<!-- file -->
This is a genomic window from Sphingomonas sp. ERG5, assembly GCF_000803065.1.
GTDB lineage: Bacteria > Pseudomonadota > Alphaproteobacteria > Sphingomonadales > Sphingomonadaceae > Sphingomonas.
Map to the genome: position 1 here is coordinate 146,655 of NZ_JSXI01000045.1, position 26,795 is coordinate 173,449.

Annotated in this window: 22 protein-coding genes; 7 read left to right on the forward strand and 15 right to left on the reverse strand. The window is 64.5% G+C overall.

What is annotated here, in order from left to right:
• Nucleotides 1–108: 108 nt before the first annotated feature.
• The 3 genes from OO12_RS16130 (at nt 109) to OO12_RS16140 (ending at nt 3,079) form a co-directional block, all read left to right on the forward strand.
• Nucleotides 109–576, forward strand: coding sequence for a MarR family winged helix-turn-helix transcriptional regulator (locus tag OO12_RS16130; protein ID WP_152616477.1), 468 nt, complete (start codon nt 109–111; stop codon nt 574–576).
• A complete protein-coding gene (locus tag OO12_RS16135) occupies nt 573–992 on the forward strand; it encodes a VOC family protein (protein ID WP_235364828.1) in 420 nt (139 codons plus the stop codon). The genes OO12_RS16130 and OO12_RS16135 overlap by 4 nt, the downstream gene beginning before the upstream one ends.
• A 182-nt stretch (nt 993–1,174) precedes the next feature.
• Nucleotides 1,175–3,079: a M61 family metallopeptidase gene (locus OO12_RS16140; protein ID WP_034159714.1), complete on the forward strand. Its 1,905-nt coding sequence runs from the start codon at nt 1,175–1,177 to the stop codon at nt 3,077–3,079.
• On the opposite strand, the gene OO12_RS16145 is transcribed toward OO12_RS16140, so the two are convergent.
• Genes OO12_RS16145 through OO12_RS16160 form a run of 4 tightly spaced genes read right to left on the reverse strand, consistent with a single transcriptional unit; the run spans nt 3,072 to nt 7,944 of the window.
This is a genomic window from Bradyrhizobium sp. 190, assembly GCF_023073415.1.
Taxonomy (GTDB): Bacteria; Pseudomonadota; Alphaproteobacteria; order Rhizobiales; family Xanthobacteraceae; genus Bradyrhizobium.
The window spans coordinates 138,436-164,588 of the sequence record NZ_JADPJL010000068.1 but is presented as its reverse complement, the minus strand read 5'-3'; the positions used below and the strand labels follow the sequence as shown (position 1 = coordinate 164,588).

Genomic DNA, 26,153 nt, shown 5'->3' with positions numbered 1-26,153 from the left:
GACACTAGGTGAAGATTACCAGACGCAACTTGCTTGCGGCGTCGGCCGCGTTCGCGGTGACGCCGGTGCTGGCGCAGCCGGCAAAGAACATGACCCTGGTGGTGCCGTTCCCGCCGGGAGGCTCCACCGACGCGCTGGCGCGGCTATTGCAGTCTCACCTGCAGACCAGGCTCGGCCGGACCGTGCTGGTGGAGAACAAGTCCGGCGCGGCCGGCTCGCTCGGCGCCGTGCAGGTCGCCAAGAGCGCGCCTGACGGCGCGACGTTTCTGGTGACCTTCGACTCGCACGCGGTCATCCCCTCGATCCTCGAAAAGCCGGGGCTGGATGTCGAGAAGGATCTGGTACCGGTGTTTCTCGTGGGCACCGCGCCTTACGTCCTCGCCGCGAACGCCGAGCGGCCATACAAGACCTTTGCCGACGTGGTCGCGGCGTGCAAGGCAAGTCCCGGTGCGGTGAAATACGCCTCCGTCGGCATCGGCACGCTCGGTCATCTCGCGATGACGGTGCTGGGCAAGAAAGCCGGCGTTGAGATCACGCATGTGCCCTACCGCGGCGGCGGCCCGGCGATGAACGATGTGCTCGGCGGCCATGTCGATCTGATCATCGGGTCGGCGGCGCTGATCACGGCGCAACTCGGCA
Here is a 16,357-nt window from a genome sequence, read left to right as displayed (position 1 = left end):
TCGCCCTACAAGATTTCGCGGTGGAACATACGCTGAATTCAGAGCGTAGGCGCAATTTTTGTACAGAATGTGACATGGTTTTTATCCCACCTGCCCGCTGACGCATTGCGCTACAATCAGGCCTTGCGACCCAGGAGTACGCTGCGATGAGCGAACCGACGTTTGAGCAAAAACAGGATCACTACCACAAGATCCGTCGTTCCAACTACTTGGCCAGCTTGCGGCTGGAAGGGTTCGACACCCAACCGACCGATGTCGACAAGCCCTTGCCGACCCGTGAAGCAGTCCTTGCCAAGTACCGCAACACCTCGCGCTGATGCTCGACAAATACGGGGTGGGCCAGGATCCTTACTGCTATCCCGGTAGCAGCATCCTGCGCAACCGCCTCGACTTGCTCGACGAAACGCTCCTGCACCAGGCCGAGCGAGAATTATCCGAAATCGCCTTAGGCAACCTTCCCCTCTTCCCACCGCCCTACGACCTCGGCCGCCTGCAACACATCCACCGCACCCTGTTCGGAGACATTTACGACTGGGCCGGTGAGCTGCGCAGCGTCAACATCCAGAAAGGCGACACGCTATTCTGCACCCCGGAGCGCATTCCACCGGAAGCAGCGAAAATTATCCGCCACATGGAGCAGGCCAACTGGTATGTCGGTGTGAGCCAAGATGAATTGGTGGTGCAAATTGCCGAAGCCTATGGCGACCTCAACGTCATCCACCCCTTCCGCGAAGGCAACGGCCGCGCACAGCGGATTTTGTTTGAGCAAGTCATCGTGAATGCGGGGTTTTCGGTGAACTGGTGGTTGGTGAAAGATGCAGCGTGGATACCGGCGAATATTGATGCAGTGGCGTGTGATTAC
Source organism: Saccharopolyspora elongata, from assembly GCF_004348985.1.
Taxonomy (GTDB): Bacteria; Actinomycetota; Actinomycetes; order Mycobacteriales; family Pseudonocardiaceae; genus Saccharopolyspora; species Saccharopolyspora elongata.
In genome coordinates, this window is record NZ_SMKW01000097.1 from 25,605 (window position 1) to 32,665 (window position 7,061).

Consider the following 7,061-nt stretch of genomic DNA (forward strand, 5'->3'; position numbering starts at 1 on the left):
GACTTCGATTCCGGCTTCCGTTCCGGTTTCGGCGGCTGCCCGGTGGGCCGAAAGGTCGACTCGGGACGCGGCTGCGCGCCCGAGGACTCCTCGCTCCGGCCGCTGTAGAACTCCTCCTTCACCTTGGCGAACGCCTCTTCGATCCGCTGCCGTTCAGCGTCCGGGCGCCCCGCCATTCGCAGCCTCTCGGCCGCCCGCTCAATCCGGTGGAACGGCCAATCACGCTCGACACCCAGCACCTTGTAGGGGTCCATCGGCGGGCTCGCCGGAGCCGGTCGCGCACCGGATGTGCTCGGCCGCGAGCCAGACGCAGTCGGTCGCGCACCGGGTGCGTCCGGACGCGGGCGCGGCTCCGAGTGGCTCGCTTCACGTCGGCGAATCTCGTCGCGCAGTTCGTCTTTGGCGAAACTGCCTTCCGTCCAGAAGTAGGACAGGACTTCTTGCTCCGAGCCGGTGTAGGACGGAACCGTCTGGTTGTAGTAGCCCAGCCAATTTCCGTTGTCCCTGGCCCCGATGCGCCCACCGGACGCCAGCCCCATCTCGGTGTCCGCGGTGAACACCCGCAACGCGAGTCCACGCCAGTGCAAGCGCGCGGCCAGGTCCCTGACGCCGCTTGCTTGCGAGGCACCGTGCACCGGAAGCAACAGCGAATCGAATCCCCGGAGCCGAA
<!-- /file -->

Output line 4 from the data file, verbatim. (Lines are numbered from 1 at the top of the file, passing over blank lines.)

Annotated in this window: 22 protein-coding genes; 7 read left to right on the forward strand and 15 right to left on the reverse strand. The window is 64.5% G+C overall.